The little things from Clemson's opening loss still eating at Swinney

The little things from Clemson's opening loss still eating at Swinney


The little things from Clemson's opening loss still eating at Swinney


With a few days having passed since Clemson lost a 10-3 slugfest to Georgia to open its season, Clemson coach Dabo Swinney has had nearly 72 hours to evaluate the totality of the Tigers’ performance.

Swinney’s general summation? The effort, particularly against a top-5 team, was undeniable. The execution, however, lacked at critical times, which, in a competitive tilt that could go either way like Saturday’s did, “one play ended up being the difference,” Swinney said.

That play was Christopher Smith’s 74-yard pick-six of D.J. Uiagelelei late in the second quarter, one of many breakdowns on the offensive side of the ball that may be burned in Swinney’s mind for a while.

Swinney said after the game that mishap was more on receiver Justyn Ross than Uiagalelei. Ross, Swinney explained, should have been more aggressive in trying to cross Smith’s face and beat him to the ball. But there plenty of other gaffes by the Tigers’ offense that were still eating at Swinney during his weekly press conference Tuesday.


  • Kobe Pace likely would’ve netted a lot more than 2 yards on Clemson’s first offensive snap had the Tigers’ offensive line correctly blocked up Georgia’s front. But instead of coming off to block a blitzing Nakobe Dean, true freshman guard Marcus Tate stayed on nose tackle Jordan Davis as part of a double team with left tackle Jordan McFadden. “(Tate) is jacked up, he gets off and they blow up a double team, and he’s got his eyes there,” Swinney said. “He just forgets he’s got to come off on that ‘backer. If we just do our job and he’s fundamentally better, Kobe’s running for 15-plus yards.”
  • On the second snap, Clemson drew up a play that sent freshman running back Will Shipley on a wheel route and tight end Davis Allen cutting across the middle of the field, but Uiagalelei’s pass intended for Allen never got there. “We’ve got a touchdown to Shipley,” Swinney said. “He’s wide open. (Allen) is wide open. Like nobody around him. Nobody. And the guy stops rushing and just so happens to get his hand on the ball.”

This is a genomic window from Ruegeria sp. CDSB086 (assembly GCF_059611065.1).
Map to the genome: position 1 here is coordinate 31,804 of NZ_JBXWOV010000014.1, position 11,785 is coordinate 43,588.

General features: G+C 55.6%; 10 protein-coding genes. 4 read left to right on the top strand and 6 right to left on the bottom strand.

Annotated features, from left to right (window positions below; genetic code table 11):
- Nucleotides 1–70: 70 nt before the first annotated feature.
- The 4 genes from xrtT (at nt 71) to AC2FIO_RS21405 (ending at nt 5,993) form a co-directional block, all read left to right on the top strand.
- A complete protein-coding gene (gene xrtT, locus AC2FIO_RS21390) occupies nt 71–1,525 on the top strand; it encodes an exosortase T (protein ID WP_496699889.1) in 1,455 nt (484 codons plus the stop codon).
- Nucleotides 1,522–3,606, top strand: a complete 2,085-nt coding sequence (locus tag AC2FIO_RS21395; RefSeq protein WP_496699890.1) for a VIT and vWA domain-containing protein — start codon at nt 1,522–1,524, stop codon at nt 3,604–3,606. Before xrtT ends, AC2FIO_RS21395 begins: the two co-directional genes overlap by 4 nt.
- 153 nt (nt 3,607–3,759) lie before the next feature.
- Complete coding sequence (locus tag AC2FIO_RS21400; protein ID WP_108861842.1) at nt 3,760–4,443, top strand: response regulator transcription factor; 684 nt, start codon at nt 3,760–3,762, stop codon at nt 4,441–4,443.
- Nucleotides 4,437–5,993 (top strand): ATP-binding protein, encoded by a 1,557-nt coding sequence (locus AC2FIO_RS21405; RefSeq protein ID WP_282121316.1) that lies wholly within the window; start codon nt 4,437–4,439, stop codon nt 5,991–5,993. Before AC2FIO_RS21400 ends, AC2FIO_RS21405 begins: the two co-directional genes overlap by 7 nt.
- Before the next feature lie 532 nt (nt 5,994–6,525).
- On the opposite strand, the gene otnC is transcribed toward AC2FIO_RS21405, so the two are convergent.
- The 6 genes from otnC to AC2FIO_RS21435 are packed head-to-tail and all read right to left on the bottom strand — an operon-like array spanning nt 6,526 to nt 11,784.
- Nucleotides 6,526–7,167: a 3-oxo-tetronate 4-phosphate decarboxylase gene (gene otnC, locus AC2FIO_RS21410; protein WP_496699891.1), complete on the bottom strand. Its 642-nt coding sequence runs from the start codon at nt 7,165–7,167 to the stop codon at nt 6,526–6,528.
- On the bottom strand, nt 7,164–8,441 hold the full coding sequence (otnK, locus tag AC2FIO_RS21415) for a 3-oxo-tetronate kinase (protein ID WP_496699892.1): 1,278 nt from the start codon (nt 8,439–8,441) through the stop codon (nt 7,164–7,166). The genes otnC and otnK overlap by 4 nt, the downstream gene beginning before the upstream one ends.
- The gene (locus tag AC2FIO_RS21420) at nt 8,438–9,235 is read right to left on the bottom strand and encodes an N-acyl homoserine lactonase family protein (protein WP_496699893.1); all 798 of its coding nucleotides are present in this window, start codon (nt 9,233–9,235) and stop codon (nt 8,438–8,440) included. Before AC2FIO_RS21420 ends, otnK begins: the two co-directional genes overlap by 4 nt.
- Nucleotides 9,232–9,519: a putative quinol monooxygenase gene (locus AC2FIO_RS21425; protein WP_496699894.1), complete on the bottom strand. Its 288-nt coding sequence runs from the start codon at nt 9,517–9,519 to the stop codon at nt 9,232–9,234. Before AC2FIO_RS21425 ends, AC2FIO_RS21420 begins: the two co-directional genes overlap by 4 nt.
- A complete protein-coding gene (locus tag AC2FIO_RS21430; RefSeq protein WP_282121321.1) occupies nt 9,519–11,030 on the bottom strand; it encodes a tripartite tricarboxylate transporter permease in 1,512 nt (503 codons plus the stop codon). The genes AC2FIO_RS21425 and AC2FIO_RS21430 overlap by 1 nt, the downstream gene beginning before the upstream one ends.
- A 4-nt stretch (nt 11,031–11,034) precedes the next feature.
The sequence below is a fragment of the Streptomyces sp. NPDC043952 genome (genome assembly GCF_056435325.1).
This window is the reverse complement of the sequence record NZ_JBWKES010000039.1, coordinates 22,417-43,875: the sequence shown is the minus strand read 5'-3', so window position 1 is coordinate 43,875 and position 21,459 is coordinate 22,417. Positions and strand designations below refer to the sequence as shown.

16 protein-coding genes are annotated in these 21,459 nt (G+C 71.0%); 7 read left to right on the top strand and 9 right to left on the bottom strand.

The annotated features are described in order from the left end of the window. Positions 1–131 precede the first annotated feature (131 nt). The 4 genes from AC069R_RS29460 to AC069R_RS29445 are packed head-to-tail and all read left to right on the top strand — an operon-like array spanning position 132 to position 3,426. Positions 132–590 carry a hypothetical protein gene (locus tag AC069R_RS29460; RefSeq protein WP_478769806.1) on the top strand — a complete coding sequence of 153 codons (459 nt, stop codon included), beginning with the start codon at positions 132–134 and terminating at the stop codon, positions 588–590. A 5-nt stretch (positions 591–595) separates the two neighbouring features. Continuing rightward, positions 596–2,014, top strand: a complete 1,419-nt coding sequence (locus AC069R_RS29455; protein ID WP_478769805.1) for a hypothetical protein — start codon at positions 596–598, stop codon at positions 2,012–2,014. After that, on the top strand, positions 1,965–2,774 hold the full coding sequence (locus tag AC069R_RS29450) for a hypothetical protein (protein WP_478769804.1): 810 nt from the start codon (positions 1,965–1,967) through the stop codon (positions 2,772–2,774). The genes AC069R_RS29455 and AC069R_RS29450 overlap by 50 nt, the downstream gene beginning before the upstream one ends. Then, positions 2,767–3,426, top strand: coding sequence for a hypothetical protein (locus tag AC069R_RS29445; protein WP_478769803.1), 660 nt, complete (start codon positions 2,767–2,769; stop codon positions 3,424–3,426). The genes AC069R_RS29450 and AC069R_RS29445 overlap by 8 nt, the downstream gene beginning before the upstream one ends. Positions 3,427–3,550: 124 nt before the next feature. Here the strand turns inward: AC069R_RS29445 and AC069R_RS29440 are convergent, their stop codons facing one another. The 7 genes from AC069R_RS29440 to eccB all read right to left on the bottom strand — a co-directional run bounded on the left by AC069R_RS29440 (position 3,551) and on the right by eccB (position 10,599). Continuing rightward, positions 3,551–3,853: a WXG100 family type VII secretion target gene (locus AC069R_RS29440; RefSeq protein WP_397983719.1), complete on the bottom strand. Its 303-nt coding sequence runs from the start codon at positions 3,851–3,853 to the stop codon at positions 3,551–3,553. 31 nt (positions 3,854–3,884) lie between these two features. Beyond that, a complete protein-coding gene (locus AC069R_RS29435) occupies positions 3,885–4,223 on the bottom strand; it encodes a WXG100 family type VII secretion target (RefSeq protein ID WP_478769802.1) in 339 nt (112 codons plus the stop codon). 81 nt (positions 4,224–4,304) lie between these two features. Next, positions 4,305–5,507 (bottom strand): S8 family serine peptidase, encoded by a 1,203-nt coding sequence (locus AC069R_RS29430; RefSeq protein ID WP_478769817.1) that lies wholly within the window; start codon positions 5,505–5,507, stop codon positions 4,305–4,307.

• On the next play, the Tigers needed 8 yards for a first down, and Uiagalelei had what was supposed to be an open throw to one of his receivers running a hitch. Problem was, Swinney said, the receiver got mixed signals and keep the route going, forcing Uiagalelei to hold the ball and ultimately take a sack. “That ain’t on the offensive line. That’s on the receiver,” he said. “That’s a sack on the receiver. That’s a detail.”
  • Ajou Ajou was “wide open” for what would’ve been an easy completion on one particular third down, Swinney said. But Uiagalelei dropped the snap, essentially ending the play before it began.

It set the tone for a night that was heavy on missed assignments and miscommunication between Uiagalelei and some of his receivers, including Ross, who had just four catches for 26 yards in his first game since the 2020 national championship game against LSU. Swinney said there may have been some rust for his star wideout to shake off since Ross wasn’t able to return to practice until a week into fall camp, but Swinney added he expects Saturday’s showing to be an outlier for Ross.

“He is locked in. He’s mad,” Swinney said. “He was just disappointed. He will be fine.”

Saturday’s game also drew more than 70,000 fans inside Bank of America Stadium, marking the first time since the 2019 season the Tigers have played in front of a crowd at full capacity. In terms of breakdowns in communication and execution, Swinney said that might’ve had an effect on some of Clemson’s younger players who had never previously experienced that kind of playing environment. Regardless of the reasons, Swinney said the Tigers have to clean up their act fundamentally moving forward.

“They were more consistent than we were and didn’t make the critical mistake,” Swinney said. “And when they did, we didn’t capitalize.”

Clemson’s first chance to do that will come Saturday against in-state FCS foe South Carolina State at Memorial Stadium. It will be a significant step down in level of competition, but don’t tell Swinney the Tigers can’t gain anything from it.

“We didn’t get a chance to play a lot of guys last week in that type of game and the way it was,” Swinney said. “Hopefully we can play a lot of guys and have a rotation but more importantly just improve upon the mistakes.”

Football season has finally arrived. Time to represent your Tigers and show your stripes!



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